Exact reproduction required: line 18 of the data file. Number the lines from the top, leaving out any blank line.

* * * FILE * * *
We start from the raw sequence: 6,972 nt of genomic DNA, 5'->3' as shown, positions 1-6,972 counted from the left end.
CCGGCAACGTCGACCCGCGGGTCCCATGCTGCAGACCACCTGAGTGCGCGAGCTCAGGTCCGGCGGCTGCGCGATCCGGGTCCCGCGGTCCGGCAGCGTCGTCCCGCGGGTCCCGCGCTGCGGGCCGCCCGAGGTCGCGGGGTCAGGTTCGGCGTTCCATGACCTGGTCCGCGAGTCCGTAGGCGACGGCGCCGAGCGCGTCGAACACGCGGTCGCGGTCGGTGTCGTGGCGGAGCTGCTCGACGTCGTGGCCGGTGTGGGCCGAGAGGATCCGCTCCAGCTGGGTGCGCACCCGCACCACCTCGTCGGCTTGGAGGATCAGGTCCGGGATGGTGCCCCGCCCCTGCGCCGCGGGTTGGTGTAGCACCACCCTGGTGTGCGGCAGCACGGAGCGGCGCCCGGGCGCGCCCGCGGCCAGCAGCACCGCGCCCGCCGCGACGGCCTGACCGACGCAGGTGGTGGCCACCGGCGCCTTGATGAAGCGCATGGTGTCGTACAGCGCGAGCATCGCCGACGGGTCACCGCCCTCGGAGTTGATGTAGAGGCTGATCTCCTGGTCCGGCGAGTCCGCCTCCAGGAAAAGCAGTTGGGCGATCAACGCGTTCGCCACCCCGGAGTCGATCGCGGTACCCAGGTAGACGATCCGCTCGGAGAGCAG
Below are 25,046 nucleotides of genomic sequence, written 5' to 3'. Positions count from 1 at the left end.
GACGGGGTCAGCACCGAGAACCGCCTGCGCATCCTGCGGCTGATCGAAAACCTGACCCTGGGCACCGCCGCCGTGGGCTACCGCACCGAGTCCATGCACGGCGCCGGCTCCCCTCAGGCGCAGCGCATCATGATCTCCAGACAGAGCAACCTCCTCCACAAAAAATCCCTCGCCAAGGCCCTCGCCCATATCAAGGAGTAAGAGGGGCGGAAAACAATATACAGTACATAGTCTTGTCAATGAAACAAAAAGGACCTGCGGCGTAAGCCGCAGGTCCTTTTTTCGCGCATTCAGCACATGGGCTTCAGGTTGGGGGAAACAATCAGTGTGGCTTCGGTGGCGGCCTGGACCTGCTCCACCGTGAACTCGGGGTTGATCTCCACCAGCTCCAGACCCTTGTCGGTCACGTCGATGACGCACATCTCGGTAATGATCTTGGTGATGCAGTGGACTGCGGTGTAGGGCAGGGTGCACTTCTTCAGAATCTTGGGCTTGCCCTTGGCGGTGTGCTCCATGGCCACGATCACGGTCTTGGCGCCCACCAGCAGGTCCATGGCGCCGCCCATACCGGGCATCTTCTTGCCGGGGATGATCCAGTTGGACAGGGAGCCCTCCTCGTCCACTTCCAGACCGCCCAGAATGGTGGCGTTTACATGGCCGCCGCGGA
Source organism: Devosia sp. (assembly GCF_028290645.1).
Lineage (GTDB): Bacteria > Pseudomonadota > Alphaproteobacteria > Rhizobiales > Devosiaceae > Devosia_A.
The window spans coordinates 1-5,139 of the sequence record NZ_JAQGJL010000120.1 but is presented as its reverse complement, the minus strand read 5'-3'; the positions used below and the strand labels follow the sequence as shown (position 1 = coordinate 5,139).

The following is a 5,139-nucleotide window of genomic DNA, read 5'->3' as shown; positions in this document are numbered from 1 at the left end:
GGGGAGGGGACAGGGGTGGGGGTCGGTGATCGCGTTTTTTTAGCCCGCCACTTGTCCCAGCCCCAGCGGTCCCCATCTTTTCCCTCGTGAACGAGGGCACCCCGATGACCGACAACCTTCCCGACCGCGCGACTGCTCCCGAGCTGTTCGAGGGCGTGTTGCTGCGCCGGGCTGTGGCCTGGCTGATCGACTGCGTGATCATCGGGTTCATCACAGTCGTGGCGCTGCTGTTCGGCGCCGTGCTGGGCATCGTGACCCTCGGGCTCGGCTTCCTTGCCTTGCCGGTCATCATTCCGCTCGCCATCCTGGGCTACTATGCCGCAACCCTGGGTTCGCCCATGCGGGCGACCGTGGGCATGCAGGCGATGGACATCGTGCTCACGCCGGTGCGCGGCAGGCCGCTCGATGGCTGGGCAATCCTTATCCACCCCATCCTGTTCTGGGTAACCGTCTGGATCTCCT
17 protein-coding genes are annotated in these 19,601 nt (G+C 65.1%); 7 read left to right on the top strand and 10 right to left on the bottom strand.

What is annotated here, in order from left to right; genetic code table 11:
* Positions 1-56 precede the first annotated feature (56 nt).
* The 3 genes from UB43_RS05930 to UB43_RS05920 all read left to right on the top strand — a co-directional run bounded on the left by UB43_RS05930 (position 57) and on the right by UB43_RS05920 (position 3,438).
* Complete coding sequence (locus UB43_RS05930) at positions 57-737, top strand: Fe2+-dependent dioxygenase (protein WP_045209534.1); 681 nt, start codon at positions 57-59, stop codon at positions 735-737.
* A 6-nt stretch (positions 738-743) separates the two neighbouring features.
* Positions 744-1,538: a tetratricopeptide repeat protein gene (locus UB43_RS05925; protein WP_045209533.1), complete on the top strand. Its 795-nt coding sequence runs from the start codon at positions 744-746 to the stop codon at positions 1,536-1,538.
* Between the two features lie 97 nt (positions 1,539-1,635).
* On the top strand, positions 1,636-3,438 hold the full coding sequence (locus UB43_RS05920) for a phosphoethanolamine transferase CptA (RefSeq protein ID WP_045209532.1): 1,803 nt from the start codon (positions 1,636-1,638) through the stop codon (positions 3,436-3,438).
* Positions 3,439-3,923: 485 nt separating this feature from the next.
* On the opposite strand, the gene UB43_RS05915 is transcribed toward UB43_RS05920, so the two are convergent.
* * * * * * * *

* On the top strand, positions 1,636-3,438 hold the full coding sequence (locus UB43_RS05920) for a phosphoethanolamine transferase CptA (RefSeq protein ID WP_045209532.1): 1,803 nt from the start codon (positions 1,636-1,638) through the stop codon (positions 3,436-3,438).